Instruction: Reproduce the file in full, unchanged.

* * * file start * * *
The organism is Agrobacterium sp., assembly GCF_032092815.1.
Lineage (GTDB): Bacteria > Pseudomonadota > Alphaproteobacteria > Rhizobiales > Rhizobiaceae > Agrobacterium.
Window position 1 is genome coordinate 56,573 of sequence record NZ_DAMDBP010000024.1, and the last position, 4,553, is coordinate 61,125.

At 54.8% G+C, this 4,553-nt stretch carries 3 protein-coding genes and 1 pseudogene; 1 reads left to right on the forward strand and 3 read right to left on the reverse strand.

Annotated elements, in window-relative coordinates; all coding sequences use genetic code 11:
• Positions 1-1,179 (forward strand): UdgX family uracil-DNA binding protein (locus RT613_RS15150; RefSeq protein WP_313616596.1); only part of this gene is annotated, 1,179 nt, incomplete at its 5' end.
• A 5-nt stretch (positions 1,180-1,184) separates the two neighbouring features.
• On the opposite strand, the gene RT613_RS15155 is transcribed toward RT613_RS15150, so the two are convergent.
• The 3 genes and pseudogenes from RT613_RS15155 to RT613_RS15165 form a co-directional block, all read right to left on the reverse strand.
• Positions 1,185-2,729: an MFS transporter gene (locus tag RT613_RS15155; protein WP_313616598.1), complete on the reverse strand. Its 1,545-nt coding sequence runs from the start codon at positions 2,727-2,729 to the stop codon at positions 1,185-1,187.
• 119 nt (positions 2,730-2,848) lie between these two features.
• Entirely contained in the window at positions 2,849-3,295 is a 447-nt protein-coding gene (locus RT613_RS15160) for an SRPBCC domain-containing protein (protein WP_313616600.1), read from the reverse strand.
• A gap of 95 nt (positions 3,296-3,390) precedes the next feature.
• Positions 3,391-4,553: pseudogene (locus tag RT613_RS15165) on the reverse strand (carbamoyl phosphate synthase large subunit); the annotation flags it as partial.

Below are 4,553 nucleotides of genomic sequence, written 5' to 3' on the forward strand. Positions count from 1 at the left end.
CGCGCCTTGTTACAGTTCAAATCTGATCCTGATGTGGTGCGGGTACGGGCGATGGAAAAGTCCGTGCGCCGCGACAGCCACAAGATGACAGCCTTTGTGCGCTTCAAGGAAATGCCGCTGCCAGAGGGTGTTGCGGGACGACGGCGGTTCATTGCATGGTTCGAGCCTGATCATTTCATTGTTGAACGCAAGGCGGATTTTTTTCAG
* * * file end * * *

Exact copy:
The organism is Agrobacterium sp., assembly GCF_032092815.1.
Lineage (GTDB): Bacteria > Pseudomonadota > Alphaproteobacteria > Rhizobiales > Rhizobiaceae > Agrobacterium.
Window position 1 is genome coordinate 56,573 of sequence record NZ_DAMDBP010000024.1, and the last position, 4,553, is coordinate 61,125.

At 54.8% G+C, this 4,553-nt stretch carries 3 protein-coding genes and 1 pseudogene; 1 reads left to right on the forward strand and 3 read right to left on the reverse strand.

Annotated elements, in window-relative coordinates; all coding sequences use genetic code 11:
• Positions 1-1,179 (forward strand): UdgX family uracil-DNA binding protein (locus RT613_RS15150; RefSeq protein WP_313616596.1); only part of this gene is annotated, 1,179 nt, incomplete at its 5' end.
• A 5-nt stretch (positions 1,180-1,184) separates the two neighbouring features.
• On the opposite strand, the gene RT613_RS15155 is transcribed toward RT613_RS15150, so the two are convergent.
• The 3 genes and pseudogenes from RT613_RS15155 to RT613_RS15165 form a co-directional block, all read right to left on the reverse strand.
• Positions 1,185-2,729: an MFS transporter gene (locus tag RT613_RS15155; protein WP_313616598.1), complete on the reverse strand. Its 1,545-nt coding sequence runs from the start codon at positions 2,727-2,729 to the stop codon at positions 1,185-1,187.
• 119 nt (positions 2,730-2,848) lie between these two features.
• Entirely contained in the window at positions 2,849-3,295 is a 447-nt protein-coding gene (locus RT613_RS15160) for an SRPBCC domain-containing protein (protein WP_313616600.1), read from the reverse strand.
• A gap of 95 nt (positions 3,296-3,390) precedes the next feature.
• Positions 3,391-4,553: pseudogene (locus tag RT613_RS15165) on the reverse strand (carbamoyl phosphate synthase large subunit); the annotation flags it as partial.

Below are 4,553 nucleotides of genomic sequence, written 5' to 3' on the forward strand. Positions count from 1 at the left end.
CGCGCCTTGTTACAGTTCAAATCTGATCCTGATGTGGTGCGGGTACGGGCGATGGAAAAGTCCGTGCGCCGCGACAGCCACAAGATGACAGCCTTTGTGCGCTTCAAGGAAATGCCGCTGCCAGAGGGTGTTGCGGGACGACGGCGGTTCATTGCATGGTTCGAGCCTGATCATTTCATTGTTGAACGCAAGGCGGATTTTTTTCAG